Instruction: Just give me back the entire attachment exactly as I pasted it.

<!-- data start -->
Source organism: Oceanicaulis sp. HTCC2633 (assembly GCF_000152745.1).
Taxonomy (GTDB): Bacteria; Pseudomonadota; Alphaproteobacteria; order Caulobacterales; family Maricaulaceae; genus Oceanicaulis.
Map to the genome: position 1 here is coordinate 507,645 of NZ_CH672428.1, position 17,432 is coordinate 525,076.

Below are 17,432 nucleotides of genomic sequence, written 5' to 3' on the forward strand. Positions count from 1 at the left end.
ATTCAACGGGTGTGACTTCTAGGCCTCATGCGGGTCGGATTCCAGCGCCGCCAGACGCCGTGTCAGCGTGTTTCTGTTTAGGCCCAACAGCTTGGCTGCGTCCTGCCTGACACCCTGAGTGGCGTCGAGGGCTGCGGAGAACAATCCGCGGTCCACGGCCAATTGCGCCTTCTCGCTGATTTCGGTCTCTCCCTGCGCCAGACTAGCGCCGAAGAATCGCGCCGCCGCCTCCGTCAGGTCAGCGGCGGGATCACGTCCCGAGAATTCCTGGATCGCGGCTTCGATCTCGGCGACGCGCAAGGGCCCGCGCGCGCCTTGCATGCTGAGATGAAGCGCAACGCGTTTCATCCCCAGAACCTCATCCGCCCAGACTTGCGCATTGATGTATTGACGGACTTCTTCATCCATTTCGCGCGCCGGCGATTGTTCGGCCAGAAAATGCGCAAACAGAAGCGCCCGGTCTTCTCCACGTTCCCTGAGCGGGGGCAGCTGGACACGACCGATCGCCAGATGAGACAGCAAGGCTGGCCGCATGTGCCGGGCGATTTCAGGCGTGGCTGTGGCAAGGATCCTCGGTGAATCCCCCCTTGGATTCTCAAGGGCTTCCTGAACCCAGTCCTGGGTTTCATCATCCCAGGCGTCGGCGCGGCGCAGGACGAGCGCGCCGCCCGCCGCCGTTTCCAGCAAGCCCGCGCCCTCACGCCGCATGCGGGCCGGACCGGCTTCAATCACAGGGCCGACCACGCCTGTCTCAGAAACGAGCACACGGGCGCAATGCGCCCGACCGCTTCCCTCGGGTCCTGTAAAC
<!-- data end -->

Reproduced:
Source organism: Oceanicaulis sp. HTCC2633 (assembly GCF_000152745.1).
Taxonomy (GTDB): Bacteria; Pseudomonadota; Alphaproteobacteria; order Caulobacterales; family Maricaulaceae; genus Oceanicaulis.
Map to the genome: position 1 here is coordinate 507,645 of NZ_CH672428.1, position 17,432 is coordinate 525,076.

Below are 17,432 nucleotides of genomic sequence, written 5' to 3' on the forward strand. Positions count from 1 at the left end.
ATTCAACGGGTGTGACTTCTAGGCCTCATGCGGGTCGGATTCCAGCGCCGCCAGACGCCGTGTCAGCGTGTTTCTGTTTAGGCCCAACAGCTTGGCTGCGTCCTGCCTGACACCCTGAGTGGCGTCGAGGGCTGCGGAGAACAATCCGCGGTCCACGGCCAATTGCGCCTTCTCGCTGATTTCGGTCTCTCCCTGCGCCAGACTAGCGCCGAAGAATCGCGCCGCCGCCTCCGTCAGGTCAGCGGCGGGATCACGTCCCGAGAATTCCTGGATCGCGGCTTCGATCTCGGCGACGCGCAAGGGCCCGCGCGCGCCTTGCATGCTGAGATGAAGCGCAACGCGTTTCATCCCCAGAACCTCATCCGCCCAGACTTGCGCATTGATGTATTGACGGACTTCTTCATCCATTTCGCGCGCCGGCGATTGTTCGGCCAGAAAATGCGCAAACAGAAGCGCCCGGTCTTCTCCACGTTCCCTGAGCGGGGGCAGCTGGACACGACCGATCGCCAGATGAGACAGCAAGGCTGGCCGCATGTGCCGGGCGATTTCAGGCGTGGCTGTGGCAAGGATCCTCGGTGAATCCCCCCTTGGATTCTCAAGGGCTTCCTGAACCCAGTCCTGGGTTTCATCATCCCAGGCGTCGGCGCGGCGCAGGACGAGCGCGCCGCCCGCCGCCGTTTCCAGCAAGCCCGCGCCCTCACGCCGCATGCGGGCCGGACCGGCTTCAATCACAGGGCCGACCACGCCTGTCTCAGAAACGAGCACACGGGCGCAATGCGCCCGACCGCTTCCCTCGGGTCCTGTAAAC